from the urls-we-dig-up dept
Nature has had a few billion years to evolve some pretty useful abilities, but people are always trying to improve upon what’s already available. One of the big challenges is creating an interface between biological mechanisms and various electronic devices. Implanting electrodes into brains or having insects control robot bodies are ongoing experiments — and there are a few other projects combining biology and machines that could be even more cutting edge.
- Cyborg roses have been grown with electrically-conducting wires in the flower’s xylem — its vascular system that usually transports water throughout the plant. This could be an important first step towards making plants that can be controlled or used as sensors. Or it could start some kind of cross between The Happening and Terminator. [url]
- Phil Kennedy has developed brain-computer interfaces since the 1980s, but he took his research to an extreme by getting his own brain implant. It was getting difficult to find healthy people to volunteer for a brain surgery to implant electrodes, so Kennedy paid a surgeon to do it to himself. Complications forced him to remove the implants after about a month, but he gathered some data during his time as a cyborg that might help further brain research in speech decoding. Still, it’s not exactly the best way to conduct brain research when there are concerns about safety and reproducibility. [url]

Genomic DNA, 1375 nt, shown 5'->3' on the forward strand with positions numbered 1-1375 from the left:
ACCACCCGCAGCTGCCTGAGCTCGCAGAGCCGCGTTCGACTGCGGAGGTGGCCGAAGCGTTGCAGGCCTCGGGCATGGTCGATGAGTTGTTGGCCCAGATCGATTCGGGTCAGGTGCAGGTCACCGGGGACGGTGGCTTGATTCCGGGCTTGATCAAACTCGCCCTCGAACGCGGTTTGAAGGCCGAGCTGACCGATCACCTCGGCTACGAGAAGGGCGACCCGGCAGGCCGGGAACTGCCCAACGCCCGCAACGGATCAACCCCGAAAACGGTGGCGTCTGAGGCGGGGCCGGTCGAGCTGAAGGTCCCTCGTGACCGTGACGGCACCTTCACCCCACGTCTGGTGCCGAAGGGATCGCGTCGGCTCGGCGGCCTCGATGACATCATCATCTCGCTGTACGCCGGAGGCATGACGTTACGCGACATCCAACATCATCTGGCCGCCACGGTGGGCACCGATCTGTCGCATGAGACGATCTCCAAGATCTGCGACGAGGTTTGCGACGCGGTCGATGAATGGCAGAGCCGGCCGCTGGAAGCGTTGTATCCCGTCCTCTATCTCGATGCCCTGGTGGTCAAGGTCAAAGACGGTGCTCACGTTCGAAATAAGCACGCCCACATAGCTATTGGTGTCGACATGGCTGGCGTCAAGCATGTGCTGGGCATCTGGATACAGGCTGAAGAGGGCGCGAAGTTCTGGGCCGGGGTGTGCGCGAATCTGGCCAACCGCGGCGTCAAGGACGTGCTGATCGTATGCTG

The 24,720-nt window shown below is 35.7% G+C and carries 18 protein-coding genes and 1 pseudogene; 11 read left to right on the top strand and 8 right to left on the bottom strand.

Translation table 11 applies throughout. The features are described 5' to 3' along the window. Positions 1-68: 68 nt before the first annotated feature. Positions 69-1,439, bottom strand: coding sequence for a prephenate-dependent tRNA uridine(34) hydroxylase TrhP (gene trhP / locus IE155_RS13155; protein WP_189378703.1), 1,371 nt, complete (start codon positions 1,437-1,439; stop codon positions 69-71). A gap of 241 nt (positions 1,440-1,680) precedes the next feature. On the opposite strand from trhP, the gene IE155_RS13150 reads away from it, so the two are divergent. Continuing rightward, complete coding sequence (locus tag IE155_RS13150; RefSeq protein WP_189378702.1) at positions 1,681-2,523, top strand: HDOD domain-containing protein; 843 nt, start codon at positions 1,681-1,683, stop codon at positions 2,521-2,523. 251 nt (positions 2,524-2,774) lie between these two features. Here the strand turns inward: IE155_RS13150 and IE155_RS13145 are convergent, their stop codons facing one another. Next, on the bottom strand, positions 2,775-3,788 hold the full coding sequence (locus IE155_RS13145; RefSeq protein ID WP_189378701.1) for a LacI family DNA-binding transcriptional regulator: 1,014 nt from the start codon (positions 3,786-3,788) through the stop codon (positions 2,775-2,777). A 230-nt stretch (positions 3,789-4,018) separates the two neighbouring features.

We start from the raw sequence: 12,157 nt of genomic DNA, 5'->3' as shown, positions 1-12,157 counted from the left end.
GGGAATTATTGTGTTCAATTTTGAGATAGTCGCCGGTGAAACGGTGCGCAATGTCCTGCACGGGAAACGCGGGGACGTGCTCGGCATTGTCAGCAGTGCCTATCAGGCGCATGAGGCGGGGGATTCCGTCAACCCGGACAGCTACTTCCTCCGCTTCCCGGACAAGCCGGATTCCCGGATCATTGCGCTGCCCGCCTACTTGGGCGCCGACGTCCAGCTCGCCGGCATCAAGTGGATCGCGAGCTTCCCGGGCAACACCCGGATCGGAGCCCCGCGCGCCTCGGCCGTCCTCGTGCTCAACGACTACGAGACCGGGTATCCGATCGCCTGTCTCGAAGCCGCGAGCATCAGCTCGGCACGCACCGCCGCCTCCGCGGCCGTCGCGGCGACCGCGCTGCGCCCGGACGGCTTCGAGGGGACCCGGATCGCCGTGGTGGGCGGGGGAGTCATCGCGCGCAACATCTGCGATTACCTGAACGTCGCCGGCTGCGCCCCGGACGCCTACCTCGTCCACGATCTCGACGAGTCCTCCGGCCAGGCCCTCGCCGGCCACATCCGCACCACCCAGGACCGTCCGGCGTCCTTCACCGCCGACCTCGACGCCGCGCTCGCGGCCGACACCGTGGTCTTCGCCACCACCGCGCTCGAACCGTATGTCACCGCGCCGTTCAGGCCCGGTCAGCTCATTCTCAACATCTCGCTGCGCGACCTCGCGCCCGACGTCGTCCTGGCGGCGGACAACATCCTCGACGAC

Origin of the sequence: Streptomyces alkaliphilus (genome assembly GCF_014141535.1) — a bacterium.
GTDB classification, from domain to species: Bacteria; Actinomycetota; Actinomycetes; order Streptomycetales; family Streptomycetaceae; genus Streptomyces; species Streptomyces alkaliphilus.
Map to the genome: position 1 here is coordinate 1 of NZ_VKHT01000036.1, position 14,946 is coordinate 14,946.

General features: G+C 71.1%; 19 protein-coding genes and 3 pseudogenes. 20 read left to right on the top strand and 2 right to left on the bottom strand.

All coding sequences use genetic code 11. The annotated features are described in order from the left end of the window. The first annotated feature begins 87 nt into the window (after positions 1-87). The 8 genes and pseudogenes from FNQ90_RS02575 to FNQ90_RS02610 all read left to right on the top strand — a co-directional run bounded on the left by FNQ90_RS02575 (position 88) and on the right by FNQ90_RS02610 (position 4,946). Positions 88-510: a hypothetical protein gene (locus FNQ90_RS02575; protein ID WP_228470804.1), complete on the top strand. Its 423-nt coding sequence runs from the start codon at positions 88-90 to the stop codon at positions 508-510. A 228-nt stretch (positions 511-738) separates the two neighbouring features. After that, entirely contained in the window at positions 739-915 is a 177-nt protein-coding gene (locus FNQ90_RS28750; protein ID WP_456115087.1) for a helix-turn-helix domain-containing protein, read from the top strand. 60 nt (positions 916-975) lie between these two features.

- Ray Kurzweil predicts a lot of far out stuff, and he thinks nanobots will connect our brains directly to external computers — allowing us to access information and ideas at a faster and broader scale than ever before. Kurzweil says our abilities will become “godlike” — but it depends on which gods we become like, really. (e.g., tormented gods or jealous ones or…) [url]
After you’ve finished checking out those links, check out this holiday gift guide for some awesome deals at the Techdirt deals store.